The same messenger RNA (mRNA) technology used for the Moderna and Pfizer-BioNTech COVID-19 vaccines also shows promise for HIV. Researchers with the National Institute of Allergy and Infectious Diseases designed a vaccine regimen that delivers mRNA for envelope proteins from three different subtypes of HIV. Fourteen male macaque monkeys received one of two vaccine combinations or placebo injections; some got a final booster containing stabilized HIV spike proteins that are more easily recognized by broadly neutralizing antibodies. All the vaccinated monkeys produced antibodies against the viral proteins in the vaccine. When rectally exposed to an engineered HIV-like virus, all seven monkeys in the placebo group became infected within several weeks. But the vaccinated monkeys remained uninfected longer, and a few were still protected after 13 virus exposures—up to an 88% risk reduction. Phase I human trials of two mRNA HIV vaccine candidates from Moderna are expected to start this year.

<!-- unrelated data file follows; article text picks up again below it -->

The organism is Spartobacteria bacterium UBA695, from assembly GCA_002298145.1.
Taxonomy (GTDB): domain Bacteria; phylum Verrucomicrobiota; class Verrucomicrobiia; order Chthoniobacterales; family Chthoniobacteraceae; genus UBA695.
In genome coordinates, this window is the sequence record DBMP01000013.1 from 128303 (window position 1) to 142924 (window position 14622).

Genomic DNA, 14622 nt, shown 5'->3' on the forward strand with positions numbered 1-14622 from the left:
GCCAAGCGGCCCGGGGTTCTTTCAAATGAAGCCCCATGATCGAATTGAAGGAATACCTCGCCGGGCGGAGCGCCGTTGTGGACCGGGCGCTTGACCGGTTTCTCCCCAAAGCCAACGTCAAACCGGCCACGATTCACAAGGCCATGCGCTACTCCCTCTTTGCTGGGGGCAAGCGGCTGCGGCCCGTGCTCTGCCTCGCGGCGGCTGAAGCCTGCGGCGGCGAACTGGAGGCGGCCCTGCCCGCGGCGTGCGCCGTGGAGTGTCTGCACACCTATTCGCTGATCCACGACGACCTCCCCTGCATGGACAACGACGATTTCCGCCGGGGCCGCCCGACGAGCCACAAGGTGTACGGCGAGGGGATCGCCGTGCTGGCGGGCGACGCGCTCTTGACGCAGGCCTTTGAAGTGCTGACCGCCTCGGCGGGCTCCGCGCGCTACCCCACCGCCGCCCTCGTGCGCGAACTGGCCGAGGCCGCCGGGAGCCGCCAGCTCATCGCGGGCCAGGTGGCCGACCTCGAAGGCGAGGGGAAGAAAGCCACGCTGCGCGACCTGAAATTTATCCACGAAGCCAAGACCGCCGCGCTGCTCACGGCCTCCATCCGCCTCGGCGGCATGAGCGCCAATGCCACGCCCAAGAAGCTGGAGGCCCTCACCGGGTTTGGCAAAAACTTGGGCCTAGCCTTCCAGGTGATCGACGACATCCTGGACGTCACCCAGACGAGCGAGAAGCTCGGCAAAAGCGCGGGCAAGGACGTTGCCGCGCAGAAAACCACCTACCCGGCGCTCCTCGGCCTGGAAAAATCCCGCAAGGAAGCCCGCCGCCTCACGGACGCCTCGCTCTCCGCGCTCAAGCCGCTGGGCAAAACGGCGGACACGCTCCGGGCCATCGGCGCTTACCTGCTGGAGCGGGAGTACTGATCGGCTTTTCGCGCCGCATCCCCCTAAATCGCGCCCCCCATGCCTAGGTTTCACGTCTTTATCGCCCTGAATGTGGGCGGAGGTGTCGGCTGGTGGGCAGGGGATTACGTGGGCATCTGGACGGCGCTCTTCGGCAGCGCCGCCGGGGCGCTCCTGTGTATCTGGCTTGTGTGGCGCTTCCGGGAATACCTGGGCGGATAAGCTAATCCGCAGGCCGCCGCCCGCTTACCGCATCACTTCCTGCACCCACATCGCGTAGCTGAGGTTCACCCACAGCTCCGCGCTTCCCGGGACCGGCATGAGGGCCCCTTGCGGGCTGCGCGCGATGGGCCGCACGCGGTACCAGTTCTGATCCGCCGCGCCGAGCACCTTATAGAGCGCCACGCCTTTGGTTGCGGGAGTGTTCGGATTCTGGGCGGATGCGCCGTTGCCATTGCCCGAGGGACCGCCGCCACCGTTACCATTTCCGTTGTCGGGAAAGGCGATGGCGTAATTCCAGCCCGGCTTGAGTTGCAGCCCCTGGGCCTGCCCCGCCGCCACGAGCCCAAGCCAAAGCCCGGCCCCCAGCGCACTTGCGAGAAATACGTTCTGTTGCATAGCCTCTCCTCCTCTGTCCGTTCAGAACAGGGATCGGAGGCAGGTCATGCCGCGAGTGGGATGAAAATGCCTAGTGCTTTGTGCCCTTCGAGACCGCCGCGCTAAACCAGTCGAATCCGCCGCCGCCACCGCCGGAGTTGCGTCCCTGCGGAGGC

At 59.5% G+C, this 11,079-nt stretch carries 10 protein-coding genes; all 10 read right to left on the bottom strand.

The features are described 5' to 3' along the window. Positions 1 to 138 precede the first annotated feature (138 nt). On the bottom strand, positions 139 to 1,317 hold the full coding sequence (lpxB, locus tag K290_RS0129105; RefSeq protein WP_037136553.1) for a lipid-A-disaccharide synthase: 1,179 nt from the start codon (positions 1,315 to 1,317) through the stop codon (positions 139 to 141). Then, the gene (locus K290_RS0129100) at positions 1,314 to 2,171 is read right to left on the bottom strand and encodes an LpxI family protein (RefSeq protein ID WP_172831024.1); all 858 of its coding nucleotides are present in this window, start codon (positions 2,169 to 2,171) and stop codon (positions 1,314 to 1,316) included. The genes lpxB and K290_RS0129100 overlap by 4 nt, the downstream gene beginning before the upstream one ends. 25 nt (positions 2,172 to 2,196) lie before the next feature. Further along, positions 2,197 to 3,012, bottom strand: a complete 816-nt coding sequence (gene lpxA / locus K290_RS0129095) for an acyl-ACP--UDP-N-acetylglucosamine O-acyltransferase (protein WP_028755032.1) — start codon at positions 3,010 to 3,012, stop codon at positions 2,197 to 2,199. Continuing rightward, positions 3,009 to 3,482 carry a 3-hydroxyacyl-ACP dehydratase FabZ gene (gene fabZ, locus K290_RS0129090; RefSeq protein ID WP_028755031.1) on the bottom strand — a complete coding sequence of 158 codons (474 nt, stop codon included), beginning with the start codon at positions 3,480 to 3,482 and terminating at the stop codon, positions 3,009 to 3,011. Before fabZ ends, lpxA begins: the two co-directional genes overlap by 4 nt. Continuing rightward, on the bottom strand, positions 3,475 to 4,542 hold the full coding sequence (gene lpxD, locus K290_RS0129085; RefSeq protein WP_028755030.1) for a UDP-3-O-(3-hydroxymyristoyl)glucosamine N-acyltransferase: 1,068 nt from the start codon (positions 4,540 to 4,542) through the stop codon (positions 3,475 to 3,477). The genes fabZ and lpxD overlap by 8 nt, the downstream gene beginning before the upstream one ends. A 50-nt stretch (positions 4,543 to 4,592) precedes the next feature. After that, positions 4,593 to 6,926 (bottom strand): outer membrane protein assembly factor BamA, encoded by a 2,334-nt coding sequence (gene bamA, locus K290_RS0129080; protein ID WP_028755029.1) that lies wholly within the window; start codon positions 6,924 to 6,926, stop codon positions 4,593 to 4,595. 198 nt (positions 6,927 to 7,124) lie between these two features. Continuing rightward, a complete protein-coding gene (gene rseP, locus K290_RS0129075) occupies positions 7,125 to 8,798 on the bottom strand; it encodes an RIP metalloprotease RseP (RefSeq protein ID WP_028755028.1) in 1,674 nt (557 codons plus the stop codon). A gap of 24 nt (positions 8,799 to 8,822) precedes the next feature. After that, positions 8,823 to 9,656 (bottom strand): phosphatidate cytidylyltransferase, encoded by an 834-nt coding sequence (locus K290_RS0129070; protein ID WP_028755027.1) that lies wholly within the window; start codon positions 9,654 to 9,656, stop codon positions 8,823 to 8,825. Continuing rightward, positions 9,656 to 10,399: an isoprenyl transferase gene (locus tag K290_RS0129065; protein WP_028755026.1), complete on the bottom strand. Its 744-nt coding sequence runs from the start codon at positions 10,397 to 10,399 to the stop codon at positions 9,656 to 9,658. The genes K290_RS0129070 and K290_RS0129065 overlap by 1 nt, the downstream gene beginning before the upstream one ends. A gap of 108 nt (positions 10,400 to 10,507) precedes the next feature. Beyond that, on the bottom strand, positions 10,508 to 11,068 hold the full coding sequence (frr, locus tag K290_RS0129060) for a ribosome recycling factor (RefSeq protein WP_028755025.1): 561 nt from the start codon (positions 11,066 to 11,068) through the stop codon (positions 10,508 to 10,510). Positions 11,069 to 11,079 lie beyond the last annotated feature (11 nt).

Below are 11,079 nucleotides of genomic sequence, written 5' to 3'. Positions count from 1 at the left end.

Prevention: mRNA Vaccine
The same messenger RNA (mRNA) technology used for the Moderna and Pfizer-BioNTech COVID-19 vaccines also shows promise for HIV.